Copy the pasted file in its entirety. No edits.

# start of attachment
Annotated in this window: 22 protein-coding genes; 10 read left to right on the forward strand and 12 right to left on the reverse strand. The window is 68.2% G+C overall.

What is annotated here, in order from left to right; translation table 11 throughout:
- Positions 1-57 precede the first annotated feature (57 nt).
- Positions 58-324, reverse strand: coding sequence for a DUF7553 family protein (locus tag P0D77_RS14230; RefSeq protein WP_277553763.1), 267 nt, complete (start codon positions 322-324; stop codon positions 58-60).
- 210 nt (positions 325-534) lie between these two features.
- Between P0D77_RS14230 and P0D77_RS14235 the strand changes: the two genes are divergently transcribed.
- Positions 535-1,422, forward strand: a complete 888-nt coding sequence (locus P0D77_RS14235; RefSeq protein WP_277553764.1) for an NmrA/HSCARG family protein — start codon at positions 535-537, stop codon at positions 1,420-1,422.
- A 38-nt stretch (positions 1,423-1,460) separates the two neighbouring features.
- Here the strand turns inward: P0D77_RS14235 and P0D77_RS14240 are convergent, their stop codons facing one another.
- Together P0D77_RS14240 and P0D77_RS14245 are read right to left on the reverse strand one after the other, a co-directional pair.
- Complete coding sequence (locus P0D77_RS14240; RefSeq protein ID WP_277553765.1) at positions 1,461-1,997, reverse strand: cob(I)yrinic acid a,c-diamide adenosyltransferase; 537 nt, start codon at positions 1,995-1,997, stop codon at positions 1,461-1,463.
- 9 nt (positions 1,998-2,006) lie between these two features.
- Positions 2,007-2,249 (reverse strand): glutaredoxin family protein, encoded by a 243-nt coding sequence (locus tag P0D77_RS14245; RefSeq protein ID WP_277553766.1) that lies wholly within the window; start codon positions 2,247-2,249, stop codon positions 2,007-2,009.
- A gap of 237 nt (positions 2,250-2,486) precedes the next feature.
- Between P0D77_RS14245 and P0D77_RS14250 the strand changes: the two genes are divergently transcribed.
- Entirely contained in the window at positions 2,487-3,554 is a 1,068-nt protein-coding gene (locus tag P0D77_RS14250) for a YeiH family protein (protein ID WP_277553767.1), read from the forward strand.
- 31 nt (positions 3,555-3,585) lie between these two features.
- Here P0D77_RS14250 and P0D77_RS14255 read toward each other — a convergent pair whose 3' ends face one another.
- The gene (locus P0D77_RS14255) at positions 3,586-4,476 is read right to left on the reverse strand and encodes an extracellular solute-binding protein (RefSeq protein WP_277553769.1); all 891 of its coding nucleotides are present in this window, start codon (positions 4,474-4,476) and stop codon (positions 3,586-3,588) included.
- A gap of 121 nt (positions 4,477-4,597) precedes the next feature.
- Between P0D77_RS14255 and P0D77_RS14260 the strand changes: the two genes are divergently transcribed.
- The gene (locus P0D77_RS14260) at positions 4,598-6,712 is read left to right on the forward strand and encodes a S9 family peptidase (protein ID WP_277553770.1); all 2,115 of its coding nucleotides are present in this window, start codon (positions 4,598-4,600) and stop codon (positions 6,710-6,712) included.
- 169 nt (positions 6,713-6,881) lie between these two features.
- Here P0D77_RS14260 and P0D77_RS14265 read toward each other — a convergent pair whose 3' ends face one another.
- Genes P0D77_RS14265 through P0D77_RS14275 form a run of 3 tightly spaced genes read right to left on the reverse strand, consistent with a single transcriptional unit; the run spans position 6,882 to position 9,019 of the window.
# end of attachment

Annotated in this window: 22 protein-coding genes; 10 read left to right on the forward strand and 12 right to left on the reverse strand. The window is 68.2% G+C overall.

What is annotated here, in order from left to right; translation table 11 throughout:
- Positions 1-57 precede the first annotated feature (57 nt).
- Positions 58-324, reverse strand: coding sequence for a DUF7553 family protein (locus tag P0D77_RS14230; RefSeq protein WP_277553763.1), 267 nt, complete (start codon positions 322-324; stop codon positions 58-60).
- 210 nt (positions 325-534) lie between these two features.
- Between P0D77_RS14230 and P0D77_RS14235 the strand changes: the two genes are divergently transcribed.
- Positions 535-1,422, forward strand: a complete 888-nt coding sequence (locus P0D77_RS14235; RefSeq protein WP_277553764.1) for an NmrA/HSCARG family protein — start codon at positions 535-537, stop codon at positions 1,420-1,422.
- A 38-nt stretch (positions 1,423-1,460) separates the two neighbouring features.
- Here the strand turns inward: P0D77_RS14235 and P0D77_RS14240 are convergent, their stop codons facing one another.
- Together P0D77_RS14240 and P0D77_RS14245 are read right to left on the reverse strand one after the other, a co-directional pair.
- Complete coding sequence (locus P0D77_RS14240; RefSeq protein ID WP_277553765.1) at positions 1,461-1,997, reverse strand: cob(I)yrinic acid a,c-diamide adenosyltransferase; 537 nt, start codon at positions 1,995-1,997, stop codon at positions 1,461-1,463.
- 9 nt (positions 1,998-2,006) lie between these two features.
- Positions 2,007-2,249 (reverse strand): glutaredoxin family protein, encoded by a 243-nt coding sequence (locus tag P0D77_RS14245; RefSeq protein ID WP_277553766.1) that lies wholly within the window; start codon positions 2,247-2,249, stop codon positions 2,007-2,009.
- A gap of 237 nt (positions 2,250-2,486) precedes the next feature.
- Between P0D77_RS14245 and P0D77_RS14250 the strand changes: the two genes are divergently transcribed.
- Entirely contained in the window at positions 2,487-3,554 is a 1,068-nt protein-coding gene (locus tag P0D77_RS14250) for a YeiH family protein (protein ID WP_277553767.1), read from the forward strand.
- 31 nt (positions 3,555-3,585) lie between these two features.
- Here P0D77_RS14250 and P0D77_RS14255 read toward each other — a convergent pair whose 3' ends face one another.
- The gene (locus P0D77_RS14255) at positions 3,586-4,476 is read right to left on the reverse strand and encodes an extracellular solute-binding protein (RefSeq protein WP_277553769.1); all 891 of its coding nucleotides are present in this window, start codon (positions 4,474-4,476) and stop codon (positions 3,586-3,588) included.
- A gap of 121 nt (positions 4,477-4,597) precedes the next feature.
- Between P0D77_RS14255 and P0D77_RS14260 the strand changes: the two genes are divergently transcribed.
- The gene (locus P0D77_RS14260) at positions 4,598-6,712 is read left to right on the forward strand and encodes a S9 family peptidase (protein ID WP_277553770.1); all 2,115 of its coding nucleotides are present in this window, start codon (positions 4,598-4,600) and stop codon (positions 6,710-6,712) included.
- 169 nt (positions 6,713-6,881) lie between these two features.
- Here P0D77_RS14260 and P0D77_RS14265 read toward each other — a convergent pair whose 3' ends face one another.
- Genes P0D77_RS14265 through P0D77_RS14275 form a run of 3 tightly spaced genes read right to left on the reverse strand, consistent with a single transcriptional unit; the run spans position 6,882 to position 9,019 of the window.